The Ministry of Defence has branded a new study as “wrong and misleading” that claims very young army recruits are more likely to die because they perform the most dangerous roles.
Human rights groups Child Soldiers International and Forces Watch, who wrote the report, said soldiers serving in Afghanistan who joined the Army at 16 are twice as likely to die than those who joined at 18 or above.
It attacked the army for recruiting minors with limited academic qualifications who are then put in some of the highest risk roles in the front line infantry.
The MoD said it disputed the figures in the report, which looked at the deaths of 209 British soldiers in Afghanistan between October 2001 and March 31, 2013.
It found the risk of fatality in Afghanistan to soldiers who joined aged 16 between 1999-00 and 2008-09 was 1.92 per 1,000, compared with 1.32 per 1,000 for those who enlisted at 17 and 1.33 per 1,000 for those who enlisted aged 18 or above.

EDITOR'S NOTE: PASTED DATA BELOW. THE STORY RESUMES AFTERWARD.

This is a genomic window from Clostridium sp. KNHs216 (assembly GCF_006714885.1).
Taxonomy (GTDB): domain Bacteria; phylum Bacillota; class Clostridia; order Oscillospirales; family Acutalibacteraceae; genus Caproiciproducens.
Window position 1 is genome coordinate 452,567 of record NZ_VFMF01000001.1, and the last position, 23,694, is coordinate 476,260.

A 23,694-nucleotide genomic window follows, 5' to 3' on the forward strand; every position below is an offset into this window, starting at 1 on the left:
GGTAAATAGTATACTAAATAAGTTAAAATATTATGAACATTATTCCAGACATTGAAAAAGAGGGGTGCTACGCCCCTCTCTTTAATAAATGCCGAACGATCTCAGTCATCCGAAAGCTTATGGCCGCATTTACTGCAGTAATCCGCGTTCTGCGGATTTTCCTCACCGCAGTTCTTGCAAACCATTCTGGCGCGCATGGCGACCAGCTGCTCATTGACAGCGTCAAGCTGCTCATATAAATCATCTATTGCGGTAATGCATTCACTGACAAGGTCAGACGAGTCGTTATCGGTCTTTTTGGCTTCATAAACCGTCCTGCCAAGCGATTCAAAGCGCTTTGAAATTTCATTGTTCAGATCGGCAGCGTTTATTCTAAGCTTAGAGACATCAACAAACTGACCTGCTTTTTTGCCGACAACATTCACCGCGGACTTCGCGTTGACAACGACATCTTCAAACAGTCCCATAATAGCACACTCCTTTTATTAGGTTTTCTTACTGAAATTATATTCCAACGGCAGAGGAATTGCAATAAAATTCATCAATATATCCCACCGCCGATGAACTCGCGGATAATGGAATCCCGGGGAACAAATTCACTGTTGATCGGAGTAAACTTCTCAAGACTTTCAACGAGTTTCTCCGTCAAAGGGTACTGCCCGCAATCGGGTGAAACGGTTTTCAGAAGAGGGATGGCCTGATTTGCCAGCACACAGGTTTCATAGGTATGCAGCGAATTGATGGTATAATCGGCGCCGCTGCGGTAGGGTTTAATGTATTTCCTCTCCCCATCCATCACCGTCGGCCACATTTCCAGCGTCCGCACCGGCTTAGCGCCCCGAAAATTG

An MoD spokeswoman said: “We do not recognise the figures suggested in this report which have not been correctly sourced and are not based on official statistics.
”We can be clear that the safety of our personnel is our top priority and it is wrong and misleading to claim that the Army channels minors into the most dangerous roles.
- More about:
- Armed Conflict
- Central Asia
- Department Of Defense
- Higher Education
- Middle East